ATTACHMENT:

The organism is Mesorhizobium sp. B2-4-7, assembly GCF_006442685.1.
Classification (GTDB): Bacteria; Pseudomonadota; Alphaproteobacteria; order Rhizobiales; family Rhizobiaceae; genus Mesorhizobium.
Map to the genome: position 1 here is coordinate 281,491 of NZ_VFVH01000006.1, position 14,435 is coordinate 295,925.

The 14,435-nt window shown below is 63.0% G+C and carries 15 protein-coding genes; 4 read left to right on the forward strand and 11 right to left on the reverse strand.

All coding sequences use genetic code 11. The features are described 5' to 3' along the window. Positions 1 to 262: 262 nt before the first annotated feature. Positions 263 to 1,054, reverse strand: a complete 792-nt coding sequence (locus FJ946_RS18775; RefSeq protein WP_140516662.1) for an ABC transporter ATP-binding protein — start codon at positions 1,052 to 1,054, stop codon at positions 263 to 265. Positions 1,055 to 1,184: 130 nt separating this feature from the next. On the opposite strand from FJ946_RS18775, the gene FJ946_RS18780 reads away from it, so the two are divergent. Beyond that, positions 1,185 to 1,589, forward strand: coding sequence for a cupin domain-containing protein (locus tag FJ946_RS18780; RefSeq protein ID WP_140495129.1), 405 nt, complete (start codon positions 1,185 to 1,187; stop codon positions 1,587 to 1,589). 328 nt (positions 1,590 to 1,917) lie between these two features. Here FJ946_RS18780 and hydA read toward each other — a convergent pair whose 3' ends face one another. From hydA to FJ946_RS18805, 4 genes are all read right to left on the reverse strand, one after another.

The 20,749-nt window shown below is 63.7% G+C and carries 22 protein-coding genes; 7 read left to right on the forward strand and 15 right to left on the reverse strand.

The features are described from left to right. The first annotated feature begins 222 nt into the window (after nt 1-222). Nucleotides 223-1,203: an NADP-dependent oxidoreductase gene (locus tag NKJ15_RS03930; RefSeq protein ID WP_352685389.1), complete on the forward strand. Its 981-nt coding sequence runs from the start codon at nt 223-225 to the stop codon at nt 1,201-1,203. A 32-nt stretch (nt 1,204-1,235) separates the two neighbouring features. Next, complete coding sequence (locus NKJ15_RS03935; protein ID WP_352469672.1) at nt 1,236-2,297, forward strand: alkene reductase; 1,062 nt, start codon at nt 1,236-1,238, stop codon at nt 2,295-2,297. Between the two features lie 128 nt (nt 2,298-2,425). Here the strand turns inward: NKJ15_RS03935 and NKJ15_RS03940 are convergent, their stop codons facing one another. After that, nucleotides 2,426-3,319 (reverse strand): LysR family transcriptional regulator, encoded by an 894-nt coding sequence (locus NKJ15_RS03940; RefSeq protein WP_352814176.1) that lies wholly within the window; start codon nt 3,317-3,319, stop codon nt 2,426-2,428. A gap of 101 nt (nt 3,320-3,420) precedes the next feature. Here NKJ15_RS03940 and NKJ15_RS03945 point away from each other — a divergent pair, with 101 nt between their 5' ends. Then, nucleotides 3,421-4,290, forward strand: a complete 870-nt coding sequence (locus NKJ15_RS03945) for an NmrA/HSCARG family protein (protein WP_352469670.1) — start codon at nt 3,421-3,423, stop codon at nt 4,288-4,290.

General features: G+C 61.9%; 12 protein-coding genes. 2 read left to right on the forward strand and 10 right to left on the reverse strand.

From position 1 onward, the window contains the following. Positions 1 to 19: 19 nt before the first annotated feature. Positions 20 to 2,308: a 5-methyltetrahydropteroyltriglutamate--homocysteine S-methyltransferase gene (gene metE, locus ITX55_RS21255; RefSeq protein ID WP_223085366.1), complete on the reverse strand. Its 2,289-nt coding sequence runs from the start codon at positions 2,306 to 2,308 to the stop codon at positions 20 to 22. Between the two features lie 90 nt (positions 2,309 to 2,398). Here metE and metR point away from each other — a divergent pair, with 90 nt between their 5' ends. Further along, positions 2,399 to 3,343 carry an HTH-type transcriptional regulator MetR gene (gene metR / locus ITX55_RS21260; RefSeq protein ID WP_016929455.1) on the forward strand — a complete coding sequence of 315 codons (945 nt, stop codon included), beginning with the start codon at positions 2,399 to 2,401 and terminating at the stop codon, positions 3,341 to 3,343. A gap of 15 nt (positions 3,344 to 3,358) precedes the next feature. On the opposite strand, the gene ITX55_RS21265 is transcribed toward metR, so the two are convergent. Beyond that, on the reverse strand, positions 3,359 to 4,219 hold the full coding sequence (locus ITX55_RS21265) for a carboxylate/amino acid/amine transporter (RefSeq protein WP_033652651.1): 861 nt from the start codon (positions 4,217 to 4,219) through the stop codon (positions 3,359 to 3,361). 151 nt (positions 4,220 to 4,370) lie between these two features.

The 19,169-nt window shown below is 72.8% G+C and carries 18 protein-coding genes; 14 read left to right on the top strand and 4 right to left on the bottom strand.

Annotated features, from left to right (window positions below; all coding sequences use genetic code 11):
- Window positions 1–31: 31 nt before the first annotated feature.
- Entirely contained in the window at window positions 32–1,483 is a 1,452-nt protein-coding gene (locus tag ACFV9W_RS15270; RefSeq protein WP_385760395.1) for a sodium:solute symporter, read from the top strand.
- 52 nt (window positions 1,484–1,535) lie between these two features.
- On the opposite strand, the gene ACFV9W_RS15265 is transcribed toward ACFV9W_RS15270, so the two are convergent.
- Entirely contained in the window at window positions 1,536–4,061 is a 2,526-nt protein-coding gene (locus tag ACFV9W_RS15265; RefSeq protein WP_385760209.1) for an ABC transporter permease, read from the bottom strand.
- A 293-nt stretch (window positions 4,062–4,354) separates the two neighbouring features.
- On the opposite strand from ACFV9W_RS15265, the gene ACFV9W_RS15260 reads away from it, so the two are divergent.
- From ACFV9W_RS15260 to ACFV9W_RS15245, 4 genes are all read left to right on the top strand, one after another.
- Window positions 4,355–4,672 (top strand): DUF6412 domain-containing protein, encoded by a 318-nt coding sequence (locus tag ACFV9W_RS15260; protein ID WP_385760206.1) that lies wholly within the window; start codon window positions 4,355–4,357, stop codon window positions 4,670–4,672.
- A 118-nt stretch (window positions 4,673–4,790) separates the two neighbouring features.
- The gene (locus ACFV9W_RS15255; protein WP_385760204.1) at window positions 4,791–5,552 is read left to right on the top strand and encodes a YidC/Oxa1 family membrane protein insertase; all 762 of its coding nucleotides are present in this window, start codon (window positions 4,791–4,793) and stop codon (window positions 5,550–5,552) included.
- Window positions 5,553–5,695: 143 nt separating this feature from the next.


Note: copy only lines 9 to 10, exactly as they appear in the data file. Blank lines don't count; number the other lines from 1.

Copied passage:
From position 1 onward, the window contains the following. Positions 1 to 19: 19 nt before the first annotated feature. Positions 20 to 2,308: a 5-methyltetrahydropteroyltriglutamate--homocysteine S-methyltransferase gene (gene metE, locus ITX55_RS21255; RefSeq protein ID WP_223085366.1), complete on the reverse strand. Its 2,289-nt coding sequence runs from the start codon at positions 2,306 to 2,308 to the stop codon at positions 20 to 22. Between the two features lie 90 nt (positions 2,309 to 2,398). Here metE and metR point away from each other — a divergent pair, with 90 nt between their 5' ends. Further along, positions 2,399 to 3,343 carry an HTH-type transcriptional regulator MetR gene (gene metR / locus ITX55_RS21260; RefSeq protein ID WP_016929455.1) on the forward strand — a complete coding sequence of 315 codons (945 nt, stop codon included), beginning with the start codon at positions 2,399 to 2,401 and terminating at the stop codon, positions 3,341 to 3,343. A gap of 15 nt (positions 3,344 to 3,358) precedes the next feature. On the opposite strand, the gene ITX55_RS21265 is transcribed toward metR, so the two are convergent. Beyond that, on the reverse strand, positions 3,359 to 4,219 hold the full coding sequence (locus ITX55_RS21265) for a carboxylate/amino acid/amine transporter (RefSeq protein WP_033652651.1): 861 nt from the start codon (positions 4,217 to 4,219) through the stop codon (positions 3,359 to 3,361). 151 nt (positions 4,220 to 4,370) lie between these two features.

The 19,169-nt window shown below is 72.8% G+C and carries 18 protein-coding genes; 14 read left to right on the top strand and 4 right to left on the bottom strand.